It’s An Exciting Time to Go Veg

It’s never been better to take a Veg of Allegiance. Earth Day is right around the corner (April 22, 2015). To the dismay of the meat industry, the Feds caved and said a vegan diet is best for the environment and human health. Veggie food isn’t just salads anymore. We have veganized patties, chicken tenders, bacon, crab cakes, shrimp, etc and the food is legitimately getting better every year. And veganism made its way to mainstream America when Farm Sanctuary’s Gene Baur appeared on Jon Stewart’s The Daily Show.

Many of the vegans I know gradually cut back on meat, used a version of vegetarianism and then eased into veganism. I recommend a gradual introduction because it makes the transition less jarring and builds confidence that you can actually live without (insert animal/animal byproduct here). I get it — it’s hard to let go of old ways, but baby steps forward will get you there. Or try what vegan author, Kathy Freston describes as “leaning into” veganism. It’s worth it!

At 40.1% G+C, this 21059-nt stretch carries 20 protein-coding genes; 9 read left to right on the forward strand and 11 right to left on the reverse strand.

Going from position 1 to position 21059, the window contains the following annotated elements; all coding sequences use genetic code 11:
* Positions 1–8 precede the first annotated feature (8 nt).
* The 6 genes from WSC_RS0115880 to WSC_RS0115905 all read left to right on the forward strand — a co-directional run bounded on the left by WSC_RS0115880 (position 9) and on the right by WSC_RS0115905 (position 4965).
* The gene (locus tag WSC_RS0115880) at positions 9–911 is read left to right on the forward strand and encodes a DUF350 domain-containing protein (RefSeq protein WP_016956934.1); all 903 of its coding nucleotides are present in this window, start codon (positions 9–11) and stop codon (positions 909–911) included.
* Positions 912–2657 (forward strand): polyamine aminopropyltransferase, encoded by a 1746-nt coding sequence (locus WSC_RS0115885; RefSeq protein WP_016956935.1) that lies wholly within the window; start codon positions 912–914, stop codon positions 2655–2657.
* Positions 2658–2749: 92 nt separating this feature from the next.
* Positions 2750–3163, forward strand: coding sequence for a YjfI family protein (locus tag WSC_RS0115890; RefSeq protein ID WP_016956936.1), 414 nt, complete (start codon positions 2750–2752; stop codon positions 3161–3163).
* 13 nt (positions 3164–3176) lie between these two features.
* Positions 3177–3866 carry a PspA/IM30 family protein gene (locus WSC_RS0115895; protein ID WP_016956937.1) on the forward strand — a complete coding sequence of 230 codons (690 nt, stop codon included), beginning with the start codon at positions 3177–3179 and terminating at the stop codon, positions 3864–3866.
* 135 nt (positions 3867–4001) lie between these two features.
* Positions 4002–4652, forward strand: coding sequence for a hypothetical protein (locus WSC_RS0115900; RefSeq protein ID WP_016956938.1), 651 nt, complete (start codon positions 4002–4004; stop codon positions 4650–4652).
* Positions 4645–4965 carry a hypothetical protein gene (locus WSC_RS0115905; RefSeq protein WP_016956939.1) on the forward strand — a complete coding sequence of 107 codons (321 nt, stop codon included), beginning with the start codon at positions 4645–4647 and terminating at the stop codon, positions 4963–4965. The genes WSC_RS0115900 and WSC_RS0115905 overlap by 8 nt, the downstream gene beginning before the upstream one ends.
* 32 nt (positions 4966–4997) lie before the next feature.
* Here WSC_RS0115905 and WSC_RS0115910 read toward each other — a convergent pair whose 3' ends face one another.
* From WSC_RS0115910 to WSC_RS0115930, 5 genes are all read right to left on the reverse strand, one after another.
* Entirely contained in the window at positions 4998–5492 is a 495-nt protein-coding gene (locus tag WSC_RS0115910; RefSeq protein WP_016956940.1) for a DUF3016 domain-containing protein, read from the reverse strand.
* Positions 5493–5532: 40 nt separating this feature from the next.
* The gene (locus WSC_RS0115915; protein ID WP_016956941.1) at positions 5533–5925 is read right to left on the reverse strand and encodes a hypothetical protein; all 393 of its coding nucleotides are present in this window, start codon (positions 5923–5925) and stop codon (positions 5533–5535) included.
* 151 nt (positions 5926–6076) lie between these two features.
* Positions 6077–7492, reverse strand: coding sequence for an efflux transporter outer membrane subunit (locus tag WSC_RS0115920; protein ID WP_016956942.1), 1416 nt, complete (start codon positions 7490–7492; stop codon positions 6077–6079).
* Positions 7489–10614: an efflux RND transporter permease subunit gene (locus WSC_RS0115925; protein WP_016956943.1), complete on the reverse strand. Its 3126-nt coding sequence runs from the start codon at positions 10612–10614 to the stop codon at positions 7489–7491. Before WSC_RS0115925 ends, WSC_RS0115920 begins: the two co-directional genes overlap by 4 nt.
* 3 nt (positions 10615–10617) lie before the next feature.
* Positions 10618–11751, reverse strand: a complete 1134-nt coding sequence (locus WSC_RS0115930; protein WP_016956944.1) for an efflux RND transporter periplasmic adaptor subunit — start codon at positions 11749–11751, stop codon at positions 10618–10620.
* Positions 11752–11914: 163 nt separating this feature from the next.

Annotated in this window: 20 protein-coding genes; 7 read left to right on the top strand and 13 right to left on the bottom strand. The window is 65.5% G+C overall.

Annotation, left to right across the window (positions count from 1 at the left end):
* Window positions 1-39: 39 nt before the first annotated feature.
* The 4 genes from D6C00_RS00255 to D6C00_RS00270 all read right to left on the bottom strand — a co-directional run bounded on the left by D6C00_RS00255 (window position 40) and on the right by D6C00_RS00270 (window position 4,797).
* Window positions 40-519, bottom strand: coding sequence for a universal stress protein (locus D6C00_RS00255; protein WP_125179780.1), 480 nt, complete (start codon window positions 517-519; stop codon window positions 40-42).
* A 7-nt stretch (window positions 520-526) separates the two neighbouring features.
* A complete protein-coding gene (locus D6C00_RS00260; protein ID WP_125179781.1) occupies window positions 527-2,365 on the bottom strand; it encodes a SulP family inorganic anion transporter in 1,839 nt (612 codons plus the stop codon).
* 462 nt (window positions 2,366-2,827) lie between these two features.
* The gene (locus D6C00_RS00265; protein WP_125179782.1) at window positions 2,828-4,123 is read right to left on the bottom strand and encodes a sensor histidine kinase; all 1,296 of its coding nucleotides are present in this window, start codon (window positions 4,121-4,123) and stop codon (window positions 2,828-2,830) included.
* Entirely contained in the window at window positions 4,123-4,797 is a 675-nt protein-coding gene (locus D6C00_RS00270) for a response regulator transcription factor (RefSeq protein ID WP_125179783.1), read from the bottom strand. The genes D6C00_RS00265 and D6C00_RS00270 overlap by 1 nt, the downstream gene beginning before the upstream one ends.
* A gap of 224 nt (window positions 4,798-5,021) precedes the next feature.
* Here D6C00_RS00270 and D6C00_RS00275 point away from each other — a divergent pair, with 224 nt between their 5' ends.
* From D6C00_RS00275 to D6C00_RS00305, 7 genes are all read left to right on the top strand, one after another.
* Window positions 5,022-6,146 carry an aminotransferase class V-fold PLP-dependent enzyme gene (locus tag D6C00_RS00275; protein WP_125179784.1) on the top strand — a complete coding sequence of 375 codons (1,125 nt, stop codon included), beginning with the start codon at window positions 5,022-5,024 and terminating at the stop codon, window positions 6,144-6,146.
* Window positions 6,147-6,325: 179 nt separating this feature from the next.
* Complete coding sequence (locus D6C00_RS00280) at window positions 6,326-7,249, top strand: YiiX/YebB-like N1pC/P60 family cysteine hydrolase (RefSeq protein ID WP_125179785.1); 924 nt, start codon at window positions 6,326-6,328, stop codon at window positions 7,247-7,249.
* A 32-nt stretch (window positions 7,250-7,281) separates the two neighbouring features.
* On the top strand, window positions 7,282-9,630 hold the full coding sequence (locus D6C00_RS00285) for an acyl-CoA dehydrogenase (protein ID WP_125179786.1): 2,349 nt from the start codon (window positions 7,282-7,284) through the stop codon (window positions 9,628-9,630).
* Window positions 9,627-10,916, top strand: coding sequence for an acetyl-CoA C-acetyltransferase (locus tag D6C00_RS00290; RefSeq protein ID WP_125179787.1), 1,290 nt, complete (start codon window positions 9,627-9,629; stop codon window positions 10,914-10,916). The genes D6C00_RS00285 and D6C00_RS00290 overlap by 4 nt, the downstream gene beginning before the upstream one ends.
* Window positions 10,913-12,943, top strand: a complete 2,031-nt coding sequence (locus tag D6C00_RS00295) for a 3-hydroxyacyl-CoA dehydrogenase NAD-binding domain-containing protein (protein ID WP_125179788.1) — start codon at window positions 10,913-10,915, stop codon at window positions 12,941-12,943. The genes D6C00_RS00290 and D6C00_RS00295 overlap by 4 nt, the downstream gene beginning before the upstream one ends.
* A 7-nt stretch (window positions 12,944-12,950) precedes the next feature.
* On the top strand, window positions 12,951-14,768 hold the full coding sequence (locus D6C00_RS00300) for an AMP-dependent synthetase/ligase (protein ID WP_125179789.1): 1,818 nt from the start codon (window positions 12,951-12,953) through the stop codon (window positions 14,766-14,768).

Will you be taking a Veg of Allegiance (or plan on eating less animal products/byproducts) this year? Let us know why or why not in the comments below.

Photo Credit: Net_Efekt

119 comments

Jim Ven
Jim Ven2 months ago

thanks

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Jim Ven
Jim Ven2 months ago

thanks

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Jerome S
Jerome S2 months ago

thanks for sharing.

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Jerome S